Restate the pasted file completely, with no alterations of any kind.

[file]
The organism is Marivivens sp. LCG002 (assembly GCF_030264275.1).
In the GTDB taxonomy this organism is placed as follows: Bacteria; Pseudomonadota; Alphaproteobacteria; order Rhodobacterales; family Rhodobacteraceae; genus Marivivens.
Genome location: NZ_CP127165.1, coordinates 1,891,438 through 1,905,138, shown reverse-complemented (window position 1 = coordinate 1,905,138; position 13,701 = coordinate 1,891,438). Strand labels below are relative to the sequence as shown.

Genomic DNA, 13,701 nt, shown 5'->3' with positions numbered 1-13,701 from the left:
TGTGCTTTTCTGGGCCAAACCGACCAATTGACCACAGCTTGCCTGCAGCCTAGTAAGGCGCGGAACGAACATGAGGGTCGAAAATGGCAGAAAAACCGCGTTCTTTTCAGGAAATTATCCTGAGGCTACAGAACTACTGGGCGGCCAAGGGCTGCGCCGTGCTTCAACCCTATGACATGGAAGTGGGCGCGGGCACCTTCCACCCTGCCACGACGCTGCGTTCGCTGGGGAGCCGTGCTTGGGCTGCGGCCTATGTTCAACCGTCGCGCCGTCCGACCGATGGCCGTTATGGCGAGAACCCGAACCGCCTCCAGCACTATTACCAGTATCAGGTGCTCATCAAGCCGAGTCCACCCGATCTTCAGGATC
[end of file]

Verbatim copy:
The organism is Marivivens sp. LCG002 (assembly GCF_030264275.1).
In the GTDB taxonomy this organism is placed as follows: Bacteria; Pseudomonadota; Alphaproteobacteria; order Rhodobacterales; family Rhodobacteraceae; genus Marivivens.
Genome location: NZ_CP127165.1, coordinates 1,891,438 through 1,905,138, shown reverse-complemented (window position 1 = coordinate 1,905,138; position 13,701 = coordinate 1,891,438). Strand labels below are relative to the sequence as shown.

Genomic DNA, 13,701 nt, shown 5'->3' with positions numbered 1-13,701 from the left:
TGTGCTTTTCTGGGCCAAACCGACCAATTGACCACAGCTTGCCTGCAGCCTAGTAAGGCGCGGAACGAACATGAGGGTCGAAAATGGCAGAAAAACCGCGTTCTTTTCAGGAAATTATCCTGAGGCTACAGAACTACTGGGCGGCCAAGGGCTGCGCCGTGCTTCAACCCTATGACATGGAAGTGGGCGCGGGCACCTTCCACCCTGCCACGACGCTGCGTTCGCTGGGGAGCCGTGCTTGGGCTGCGGCCTATGTTCAACCGTCGCGCCGTCCGACCGATGGCCGTTATGGCGAGAACCCGAACCGCCTCCAGCACTATTACCAGTATCAGGTGCTCATCAAGCCGAGTCCACCCGATCTTCAGGATC